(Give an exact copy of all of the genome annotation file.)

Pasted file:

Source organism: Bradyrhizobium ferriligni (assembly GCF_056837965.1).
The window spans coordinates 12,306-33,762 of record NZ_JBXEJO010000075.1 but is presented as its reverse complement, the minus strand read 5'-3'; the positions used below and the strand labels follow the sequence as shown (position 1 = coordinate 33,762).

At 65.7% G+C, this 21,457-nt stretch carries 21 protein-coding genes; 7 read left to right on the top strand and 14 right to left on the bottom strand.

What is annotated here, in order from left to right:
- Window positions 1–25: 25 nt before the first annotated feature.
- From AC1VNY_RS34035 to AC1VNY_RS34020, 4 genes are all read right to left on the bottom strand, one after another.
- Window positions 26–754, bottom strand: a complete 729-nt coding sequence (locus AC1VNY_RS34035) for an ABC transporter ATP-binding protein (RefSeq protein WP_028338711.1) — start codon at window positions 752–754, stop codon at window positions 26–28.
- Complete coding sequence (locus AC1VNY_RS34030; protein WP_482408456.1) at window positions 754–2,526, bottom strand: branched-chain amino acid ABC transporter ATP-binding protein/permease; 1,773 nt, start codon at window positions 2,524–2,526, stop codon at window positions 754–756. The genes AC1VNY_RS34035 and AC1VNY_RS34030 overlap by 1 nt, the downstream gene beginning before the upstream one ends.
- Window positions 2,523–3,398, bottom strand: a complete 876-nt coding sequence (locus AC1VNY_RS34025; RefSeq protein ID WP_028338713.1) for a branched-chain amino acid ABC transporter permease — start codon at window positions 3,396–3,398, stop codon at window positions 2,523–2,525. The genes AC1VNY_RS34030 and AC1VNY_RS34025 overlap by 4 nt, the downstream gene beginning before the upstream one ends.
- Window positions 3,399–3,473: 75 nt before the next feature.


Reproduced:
Source organism: Bradyrhizobium ferriligni (assembly GCF_056837965.1).
The window spans coordinates 12,306-33,762 of record NZ_JBXEJO010000075.1 but is presented as its reverse complement, the minus strand read 5'-3'; the positions used below and the strand labels follow the sequence as shown (position 1 = coordinate 33,762).

At 65.7% G+C, this 21,457-nt stretch carries 21 protein-coding genes; 7 read left to right on the top strand and 14 right to left on the bottom strand.

What is annotated here, in order from left to right:
- Window positions 1–25: 25 nt before the first annotated feature.
- From AC1VNY_RS34035 to AC1VNY_RS34020, 4 genes are all read right to left on the bottom strand, one after another.
- Window positions 26–754, bottom strand: a complete 729-nt coding sequence (locus AC1VNY_RS34035) for an ABC transporter ATP-binding protein (RefSeq protein WP_028338711.1) — start codon at window positions 752–754, stop codon at window positions 26–28.
- Complete coding sequence (locus AC1VNY_RS34030; protein WP_482408456.1) at window positions 754–2,526, bottom strand: branched-chain amino acid ABC transporter ATP-binding protein/permease; 1,773 nt, start codon at window positions 2,524–2,526, stop codon at window positions 754–756. The genes AC1VNY_RS34035 and AC1VNY_RS34030 overlap by 1 nt, the downstream gene beginning before the upstream one ends.
- Window positions 2,523–3,398, bottom strand: a complete 876-nt coding sequence (locus AC1VNY_RS34025; RefSeq protein ID WP_028338713.1) for a branched-chain amino acid ABC transporter permease — start codon at window positions 3,396–3,398, stop codon at window positions 2,523–2,525. The genes AC1VNY_RS34030 and AC1VNY_RS34025 overlap by 4 nt, the downstream gene beginning before the upstream one ends.
- Window positions 3,399–3,473: 75 nt before the next feature.